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D.I.Y. Talking Clock
D.I.Y. Talking Clock.

Adapting for switch use:

This guide explains how to adapt a Zeon 'CE1780' Talking Clock for disability standard switch use. This technique follows for almost all talking clocks, the main difference being the location of the 'speak the time' switch contacts.

If you're an absolute beginner, we strongly recommend that you follow "The Basic Soldering Guide" - by Alan Winstanley.

SAFETY: Adapting equipment voids the manufacturer's guarantee, and the attempt may cause irreparable damage. Always use adapted equipment under supervision, and disconnect any batteries when not in use. These adaptations are at your own risk.

You can obtain talking clocks from many sources such as Argos for less than a tenner. For clocks with higher quality speech, and English accents, try the RNIB. All other components are commonly available from Electronics stores such as Maplin Electronics.


 

1. What you will need: 

 

 

1. What you will need.

 

Talking Clock; 3.5mm mono headphone socket; thin wire (e.g 7strand 0.2mm).

Soldering iron (15 to 30 Watt power); thin solder; soldering flux; desoldering braid.

Cordless drill with 2 drill bits (1x 1/4"; 1x 2mm / very small); knife or wire strippers; small screwdriver set.

 

 

2. Drill a hole:

 

 

2. Drill a hole.

2. Open up the casing.

Open up the casing. Make a small pilot hole where there is enough space to house your 3.5mm socket. Drill a 1/4" hole (circled in yellow), being careful to stop as soon as you're through.

 

 

3. Unscrew the PCB

 

 

3. Unscrew the Printed Circuit Board.

 

Unscrew the Printed Circuit Board (PCB), and gently pull it down.

 

 4. Locate Talk Switch

 

 

4. Locate "Talk" Switch.

 

With this Clock, there are two 'Talk' switches both covered with a white foam. Peel this, and the metal contact off, then discard.

If you touch a piece of wire between the inner and outer circle, this will make a contact, and the clock should speak. Remove the batteries.

 

5. Drill two holes

 

 

5. Drill a hole.

 

Scribe two small pilot holes in the board, then very carefully drill 2x 2mm holes as pictured.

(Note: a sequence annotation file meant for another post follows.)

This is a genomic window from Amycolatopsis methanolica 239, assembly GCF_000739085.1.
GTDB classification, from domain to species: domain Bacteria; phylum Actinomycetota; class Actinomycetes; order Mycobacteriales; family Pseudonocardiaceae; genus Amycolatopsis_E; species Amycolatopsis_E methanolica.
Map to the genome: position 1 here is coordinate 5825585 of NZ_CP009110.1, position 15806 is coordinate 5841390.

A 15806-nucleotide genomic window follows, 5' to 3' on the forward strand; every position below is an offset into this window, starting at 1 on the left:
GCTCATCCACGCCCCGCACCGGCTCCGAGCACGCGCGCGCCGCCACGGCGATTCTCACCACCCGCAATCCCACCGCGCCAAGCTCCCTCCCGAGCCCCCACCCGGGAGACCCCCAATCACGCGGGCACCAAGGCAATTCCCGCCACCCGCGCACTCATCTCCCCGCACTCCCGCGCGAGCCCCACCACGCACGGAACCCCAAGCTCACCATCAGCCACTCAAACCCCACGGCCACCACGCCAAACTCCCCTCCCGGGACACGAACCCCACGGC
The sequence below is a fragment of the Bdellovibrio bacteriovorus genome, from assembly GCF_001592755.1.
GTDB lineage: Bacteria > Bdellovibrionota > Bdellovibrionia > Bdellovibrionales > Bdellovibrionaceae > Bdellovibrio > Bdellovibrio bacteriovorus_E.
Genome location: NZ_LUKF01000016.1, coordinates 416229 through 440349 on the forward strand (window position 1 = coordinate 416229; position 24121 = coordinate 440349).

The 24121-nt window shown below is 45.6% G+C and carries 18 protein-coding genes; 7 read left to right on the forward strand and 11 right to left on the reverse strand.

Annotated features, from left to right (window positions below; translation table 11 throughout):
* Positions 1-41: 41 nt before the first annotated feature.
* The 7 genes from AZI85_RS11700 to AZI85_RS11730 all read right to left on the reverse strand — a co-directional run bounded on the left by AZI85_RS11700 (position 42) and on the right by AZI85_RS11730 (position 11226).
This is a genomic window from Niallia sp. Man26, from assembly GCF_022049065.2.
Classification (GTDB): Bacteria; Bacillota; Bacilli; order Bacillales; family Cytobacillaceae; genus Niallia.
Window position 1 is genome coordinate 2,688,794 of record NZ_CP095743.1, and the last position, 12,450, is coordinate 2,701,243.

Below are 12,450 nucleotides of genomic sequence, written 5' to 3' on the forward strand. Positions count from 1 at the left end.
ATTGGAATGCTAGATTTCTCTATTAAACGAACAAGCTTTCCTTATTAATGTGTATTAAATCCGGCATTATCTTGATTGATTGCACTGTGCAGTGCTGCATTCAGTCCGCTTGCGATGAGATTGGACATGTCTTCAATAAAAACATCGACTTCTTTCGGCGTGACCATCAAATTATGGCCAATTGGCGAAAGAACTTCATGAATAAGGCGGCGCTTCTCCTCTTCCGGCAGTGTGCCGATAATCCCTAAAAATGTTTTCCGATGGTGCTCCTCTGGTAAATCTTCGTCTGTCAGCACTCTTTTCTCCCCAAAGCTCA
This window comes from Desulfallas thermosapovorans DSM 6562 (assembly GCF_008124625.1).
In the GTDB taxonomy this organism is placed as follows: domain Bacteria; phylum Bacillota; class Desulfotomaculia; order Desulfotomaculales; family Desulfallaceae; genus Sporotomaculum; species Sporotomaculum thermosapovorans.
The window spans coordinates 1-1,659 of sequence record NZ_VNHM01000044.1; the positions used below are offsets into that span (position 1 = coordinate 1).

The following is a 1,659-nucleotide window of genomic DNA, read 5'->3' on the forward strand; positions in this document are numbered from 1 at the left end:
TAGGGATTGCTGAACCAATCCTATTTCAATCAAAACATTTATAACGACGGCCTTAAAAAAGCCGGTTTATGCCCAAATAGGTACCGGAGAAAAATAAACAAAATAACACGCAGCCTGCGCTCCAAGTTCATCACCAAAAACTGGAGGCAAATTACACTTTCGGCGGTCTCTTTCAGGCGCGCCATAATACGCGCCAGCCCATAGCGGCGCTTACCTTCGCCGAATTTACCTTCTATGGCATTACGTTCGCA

6. Solder your socket

 

 

6. Solder your socket.

 

As not all sockets are connected alike, you will need to find which 2 of the 3 contacts you need to solder to.

Attach a test lamp or multi-meter to any 2 contacts. Plug in your switch, then press it. If the lamp comes on when pressed you have the right connections, otherwise try a different combination. There's only 3 possibilities.

Solder two lengths of wire to the socket. Expose the ends, tinning them if you wish.
 

7. Solder to the PCB

 

 

7. Solder to the Printed Circuit Board.

 

Solder your socket to the Printed Circuit Board (PCB) switch connections, aiming to have nothing jutting out from the board.

Blow on the board to cool it down as soon as the solder flows. Too much heat could damage the workings of the device.

 

8. Reassemble

 

 

8. Reassemble.

 

Put the PCB back in place, and screw the 3.5mm socket into the casing. Test the device with a switch. If all seems OK, put it all back together being careful, when tightening up the socket, not to twist the wires too much.

 

 

9. Full Test

 

 

9. Full Test.

 

Test the unit with a switch several times, then leave it alone for a few minutes. If it activates by it's self repeatedly, there's probably a short circuit. Pull it apart again, and examine the accuracy of your soldering carefully, especially on the socket.
Text and images PUBLIC DOMAIN 2001, 2004 - www.OneSwitch.org.uk
Jumbo Display Talking Clock (c) Zeon Tech

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